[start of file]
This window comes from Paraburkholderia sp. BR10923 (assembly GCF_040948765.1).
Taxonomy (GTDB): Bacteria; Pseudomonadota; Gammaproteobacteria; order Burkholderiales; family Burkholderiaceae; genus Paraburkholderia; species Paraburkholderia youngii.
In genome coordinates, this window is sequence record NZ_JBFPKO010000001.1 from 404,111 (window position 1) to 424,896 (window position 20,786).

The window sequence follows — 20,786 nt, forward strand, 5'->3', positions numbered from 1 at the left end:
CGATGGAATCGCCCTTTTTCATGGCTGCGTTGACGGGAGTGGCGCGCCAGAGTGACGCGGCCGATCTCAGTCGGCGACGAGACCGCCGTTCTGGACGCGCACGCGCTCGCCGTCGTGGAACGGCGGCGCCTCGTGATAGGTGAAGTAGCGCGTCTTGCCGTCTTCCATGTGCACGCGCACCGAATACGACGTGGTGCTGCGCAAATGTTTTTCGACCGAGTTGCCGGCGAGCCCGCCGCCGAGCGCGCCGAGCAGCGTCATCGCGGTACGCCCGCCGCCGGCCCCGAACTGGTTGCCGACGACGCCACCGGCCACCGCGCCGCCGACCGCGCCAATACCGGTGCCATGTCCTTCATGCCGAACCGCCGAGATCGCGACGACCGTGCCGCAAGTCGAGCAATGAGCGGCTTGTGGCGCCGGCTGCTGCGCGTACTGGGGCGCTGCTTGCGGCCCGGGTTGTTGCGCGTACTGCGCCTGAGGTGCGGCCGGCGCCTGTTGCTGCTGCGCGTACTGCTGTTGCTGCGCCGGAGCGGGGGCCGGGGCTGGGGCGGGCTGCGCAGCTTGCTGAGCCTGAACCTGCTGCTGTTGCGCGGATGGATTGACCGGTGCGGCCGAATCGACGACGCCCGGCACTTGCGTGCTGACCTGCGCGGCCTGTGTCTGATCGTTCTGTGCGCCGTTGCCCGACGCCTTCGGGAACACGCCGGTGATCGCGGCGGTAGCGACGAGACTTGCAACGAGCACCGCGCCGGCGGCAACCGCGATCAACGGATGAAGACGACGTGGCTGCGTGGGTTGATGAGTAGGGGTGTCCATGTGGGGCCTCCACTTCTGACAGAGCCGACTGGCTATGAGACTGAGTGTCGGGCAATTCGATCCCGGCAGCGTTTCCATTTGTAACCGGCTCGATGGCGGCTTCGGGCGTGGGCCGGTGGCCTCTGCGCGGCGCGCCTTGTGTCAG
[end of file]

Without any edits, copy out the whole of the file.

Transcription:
This window comes from Paraburkholderia sp. BR10923 (assembly GCF_040948765.1).
Taxonomy (GTDB): Bacteria; Pseudomonadota; Gammaproteobacteria; order Burkholderiales; family Burkholderiaceae; genus Paraburkholderia; species Paraburkholderia youngii.
In genome coordinates, this window is sequence record NZ_JBFPKO010000001.1 from 404,111 (window position 1) to 424,896 (window position 20,786).

The window sequence follows — 20,786 nt, forward strand, 5'->3', positions numbered from 1 at the left end:
CGATGGAATCGCCCTTTTTCATGGCTGCGTTGACGGGAGTGGCGCGCCAGAGTGACGCGGCCGATCTCAGTCGGCGACGAGACCGCCGTTCTGGACGCGCACGCGCTCGCCGTCGTGGAACGGCGGCGCCTCGTGATAGGTGAAGTAGCGCGTCTTGCCGTCTTCCATGTGCACGCGCACCGAATACGACGTGGTGCTGCGCAAATGTTTTTCGACCGAGTTGCCGGCGAGCCCGCCGCCGAGCGCGCCGAGCAGCGTCATCGCGGTACGCCCGCCGCCGGCCCCGAACTGGTTGCCGACGACGCCACCGGCCACCGCGCCGCCGACCGCGCCAATACCGGTGCCATGTCCTTCATGCCGAACCGCCGAGATCGCGACGACCGTGCCGCAAGTCGAGCAATGAGCGGCTTGTGGCGCCGGCTGCTGCGCGTACTGGGGCGCTGCTTGCGGCCCGGGTTGTTGCGCGTACTGCGCCTGAGGTGCGGCCGGCGCCTGTTGCTGCTGCGCGTACTGCTGTTGCTGCGCCGGAGCGGGGGCCGGGGCTGGGGCGGGCTGCGCAGCTTGCTGAGCCTGAACCTGCTGCTGTTGCGCGGATGGATTGACCGGTGCGGCCGAATCGACGACGCCCGGCACTTGCGTGCTGACCTGCGCGGCCTGTGTCTGATCGTTCTGTGCGCCGTTGCCCGACGCCTTCGGGAACACGCCGGTGATCGCGGCGGTAGCGACGAGACTTGCAACGAGCACCGCGCCGGCGGCAACCGCGATCAACGGATGAAGACGACGTGGCTGCGTGGGTTGATGAGTAGGGGTGTCCATGTGGGGCCTCCACTTCTGACAGAGCCGACTGGCTATGAGACTGAGTGTCGGGCAATTCGATCCCGGCAGCGTTTCCATTTGTAACCGGCTCGATGGCGGCTTCGGGCGTGGGCCGGTGGCCTCTGCGCGGCGCGCCTTGTGTCAG